Today: A chilled soup that (finally) feels like soup -- thanks to a clever cooking technique and some seductive spring trimmings.
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Cold soup is, more often than not, a compromise. Sure, it serves its purpose: dinner from the blender on a sticky day is better than a dinner you have to cook (or no dinner at all).
But inevitably, it's the desperate product of an 80 degree kitchen and a loss of motivation. And isn't it pretty much just a smoothie? (I bet you didn't want a smoothie for dinner. I bet what you'd really like is soup.)
This week's genius recipe -- a chilled pea soup from Chef Justin Burdett of Ruka's Table in North Carolina -- is a very good approximation of normal soup, but one fit for a steamy late spring. You barely have to cook a thing, but all of soup's best qualities -- the playful marriage of smooth and crisp; rich and bright -- are there. Let me explain.
The peas are blanched in salted water, then shocked -- also in salted (ice) water. The second dose of salt isn't part of standard blanching procedure, but here you're going to take some of the salty water your peas are chilling in and put it right in your soup.
"It’s already cold and seasoned," Burdett explained -- with salt, of course, and slightly with the taste of the peas. It's a little bit like making an instant, pre-chilled stock. "We do this with all the vegetables we blanch," Burdett said.
From there, you marinate your freshly blanched peas (and water) with some buttermilk, lemon zest, and loads of fresh herbs.
While they mingle, you'll chop up some garlic, melt it down in butter and cream, and blitz it into a miracle condiment.
You were supposed to pickle some ramp bulbs the night before, but I've done this last minute and stuck them in the freezer to cool down extra fast. It's fine!
Blend and strain the cold pea soup, then swirl together with the cream, Rorschach-style. Slice those ramps to scatter over the top.
It's the tug between a bright, weightless green soup, a swirl of straight decadence, and flickers of brine that make this real soup, beyond a doubt. One you'd happily eat in less desperate times, but one you're thankful for right now.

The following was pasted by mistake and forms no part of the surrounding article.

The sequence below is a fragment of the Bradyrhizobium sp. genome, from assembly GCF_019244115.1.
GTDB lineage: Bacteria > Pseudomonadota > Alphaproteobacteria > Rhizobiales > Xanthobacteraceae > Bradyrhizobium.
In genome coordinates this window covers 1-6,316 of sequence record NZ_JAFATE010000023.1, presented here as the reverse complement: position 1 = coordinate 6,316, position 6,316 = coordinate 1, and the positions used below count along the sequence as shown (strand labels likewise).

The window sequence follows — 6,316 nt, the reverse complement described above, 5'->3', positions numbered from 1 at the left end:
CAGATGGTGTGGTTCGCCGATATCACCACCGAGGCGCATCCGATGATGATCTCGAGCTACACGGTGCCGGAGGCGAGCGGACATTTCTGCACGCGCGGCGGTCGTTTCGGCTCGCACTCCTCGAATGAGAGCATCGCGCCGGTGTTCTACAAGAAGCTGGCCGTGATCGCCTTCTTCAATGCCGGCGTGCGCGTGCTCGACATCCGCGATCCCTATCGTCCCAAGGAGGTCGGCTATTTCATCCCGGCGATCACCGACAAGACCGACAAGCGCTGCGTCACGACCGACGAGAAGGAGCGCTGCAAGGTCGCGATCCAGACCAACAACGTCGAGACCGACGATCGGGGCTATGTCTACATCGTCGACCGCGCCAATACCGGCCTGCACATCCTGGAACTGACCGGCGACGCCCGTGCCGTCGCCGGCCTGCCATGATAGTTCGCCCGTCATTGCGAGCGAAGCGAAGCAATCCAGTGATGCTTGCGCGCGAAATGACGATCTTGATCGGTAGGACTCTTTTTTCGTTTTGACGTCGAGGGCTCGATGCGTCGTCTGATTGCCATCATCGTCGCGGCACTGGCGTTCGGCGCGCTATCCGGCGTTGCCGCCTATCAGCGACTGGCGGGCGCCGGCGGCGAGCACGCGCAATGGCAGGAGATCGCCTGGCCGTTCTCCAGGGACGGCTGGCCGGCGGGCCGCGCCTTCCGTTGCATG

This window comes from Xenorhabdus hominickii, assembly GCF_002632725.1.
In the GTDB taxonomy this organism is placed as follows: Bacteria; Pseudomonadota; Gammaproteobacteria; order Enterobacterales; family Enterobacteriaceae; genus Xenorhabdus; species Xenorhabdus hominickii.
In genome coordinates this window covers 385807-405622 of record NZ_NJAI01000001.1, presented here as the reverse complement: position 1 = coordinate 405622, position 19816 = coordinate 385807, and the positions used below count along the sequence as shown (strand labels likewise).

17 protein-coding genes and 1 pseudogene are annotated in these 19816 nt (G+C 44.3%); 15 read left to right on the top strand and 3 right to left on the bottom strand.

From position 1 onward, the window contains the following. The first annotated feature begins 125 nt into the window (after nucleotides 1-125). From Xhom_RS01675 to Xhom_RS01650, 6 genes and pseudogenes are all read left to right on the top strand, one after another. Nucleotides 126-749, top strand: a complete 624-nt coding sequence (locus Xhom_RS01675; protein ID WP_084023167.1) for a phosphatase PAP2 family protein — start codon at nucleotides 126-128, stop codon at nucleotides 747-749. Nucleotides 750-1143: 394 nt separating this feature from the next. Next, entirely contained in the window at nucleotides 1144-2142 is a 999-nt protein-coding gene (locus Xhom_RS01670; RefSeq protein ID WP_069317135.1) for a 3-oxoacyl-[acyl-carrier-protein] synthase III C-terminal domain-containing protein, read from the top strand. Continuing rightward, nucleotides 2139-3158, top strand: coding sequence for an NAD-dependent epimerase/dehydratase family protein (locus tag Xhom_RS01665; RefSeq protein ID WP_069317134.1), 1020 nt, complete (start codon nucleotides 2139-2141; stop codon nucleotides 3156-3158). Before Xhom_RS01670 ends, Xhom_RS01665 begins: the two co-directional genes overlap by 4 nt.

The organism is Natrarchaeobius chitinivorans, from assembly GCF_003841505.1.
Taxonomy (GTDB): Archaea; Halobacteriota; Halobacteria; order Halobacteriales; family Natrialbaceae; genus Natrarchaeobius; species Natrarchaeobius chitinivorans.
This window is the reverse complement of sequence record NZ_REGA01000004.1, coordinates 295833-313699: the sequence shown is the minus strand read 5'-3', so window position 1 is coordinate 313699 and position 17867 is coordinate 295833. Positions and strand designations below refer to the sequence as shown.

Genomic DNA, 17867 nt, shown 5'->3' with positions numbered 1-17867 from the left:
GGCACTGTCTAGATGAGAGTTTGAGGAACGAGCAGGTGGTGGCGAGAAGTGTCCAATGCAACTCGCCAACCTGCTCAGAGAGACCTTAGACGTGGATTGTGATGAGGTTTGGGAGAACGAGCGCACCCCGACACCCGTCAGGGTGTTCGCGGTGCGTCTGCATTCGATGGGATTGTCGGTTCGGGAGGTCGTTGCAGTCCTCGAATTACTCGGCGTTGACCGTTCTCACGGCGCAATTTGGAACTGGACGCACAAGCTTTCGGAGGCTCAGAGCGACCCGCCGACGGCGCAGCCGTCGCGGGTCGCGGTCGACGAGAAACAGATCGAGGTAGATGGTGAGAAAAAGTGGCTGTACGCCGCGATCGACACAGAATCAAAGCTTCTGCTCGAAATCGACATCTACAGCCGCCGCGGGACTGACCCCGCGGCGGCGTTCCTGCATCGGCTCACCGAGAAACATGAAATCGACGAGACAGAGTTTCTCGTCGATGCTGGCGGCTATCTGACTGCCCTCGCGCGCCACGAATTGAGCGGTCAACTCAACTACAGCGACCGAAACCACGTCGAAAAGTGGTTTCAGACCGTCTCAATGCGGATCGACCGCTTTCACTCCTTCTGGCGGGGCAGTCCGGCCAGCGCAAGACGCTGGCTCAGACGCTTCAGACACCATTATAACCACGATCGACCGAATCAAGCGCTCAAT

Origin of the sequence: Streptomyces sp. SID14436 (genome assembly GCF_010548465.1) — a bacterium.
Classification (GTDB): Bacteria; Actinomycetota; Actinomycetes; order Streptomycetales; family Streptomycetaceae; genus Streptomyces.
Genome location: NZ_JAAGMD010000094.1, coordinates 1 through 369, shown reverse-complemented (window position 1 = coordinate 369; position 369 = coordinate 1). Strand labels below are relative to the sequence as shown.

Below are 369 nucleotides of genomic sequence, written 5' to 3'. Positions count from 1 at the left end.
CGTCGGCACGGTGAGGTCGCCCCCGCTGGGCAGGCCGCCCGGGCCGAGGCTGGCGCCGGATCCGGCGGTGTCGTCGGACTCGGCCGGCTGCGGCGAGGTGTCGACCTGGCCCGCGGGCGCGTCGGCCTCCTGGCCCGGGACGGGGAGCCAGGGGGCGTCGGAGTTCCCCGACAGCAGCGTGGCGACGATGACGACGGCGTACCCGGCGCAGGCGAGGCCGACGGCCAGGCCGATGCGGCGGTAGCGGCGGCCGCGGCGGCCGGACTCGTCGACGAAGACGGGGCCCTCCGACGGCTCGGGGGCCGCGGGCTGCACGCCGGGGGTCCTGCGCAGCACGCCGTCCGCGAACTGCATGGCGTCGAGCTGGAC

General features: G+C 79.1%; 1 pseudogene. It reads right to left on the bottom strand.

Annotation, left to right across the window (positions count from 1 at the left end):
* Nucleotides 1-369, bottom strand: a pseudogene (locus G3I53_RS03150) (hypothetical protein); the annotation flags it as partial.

Adapted from Chef Justin Burdett of Ruka's Table in Highlands, North Carolina
Serves 4 as an appetizer
English Pea Soup:
4 quarts water, divided 1/2 cup kosher salt, divided 1 quart fresh English peas, blanched and shocked in salted water (reserving 1/2 of the salted shock water) 1 spring onion, chopped 3 to 4 basil leaves 3 to 4 mint leaves 2 to 3 sprigs of dill 1 lemon, zested and juiced Black pepper, freshly ground to taste
Garlic Cream and Pickled Ramps:
1 head of garlic, peeled and chopped 2 tablespoons butter 2 cups heavy cream Salt, to taste 1 quart Mason jar, filled with ramp bulbs (or substitute spring onions) 1 teaspoon red pepper flakes 1 teaspoon coriander seeds 1 teaspoon black peppercorns 1 sprig of fresh thyme 1 teaspoon fennel seeds 1 1/2 cups apple cider vinegar 1 1/2 cups water 1/4 cup sugar 2 tablespoons kosher salt
Got a genius recipe to share -- from a classic cookbook, an online source, or anywhere, really? Please send it my way (and tell me what's so smart about it) at [email protected].
Photos by James Ransom
The Genius Desserts cookbook is here! With more than 100 of the most beloved and talked-about desserts of our time (and the hidden gems soon to join their ranks) this book will make you a local legend, and a smarter baker to boot.
I'm an ex-economist, ex-Californian who moved to New York to work in food media in 2007. Dodgy career choices aside, I can't help but apply the rational tendencies of my former life to things like: recipe tweaking, digging up obscure facts about pizza, and deciding how many pastries to put in my purse for "later."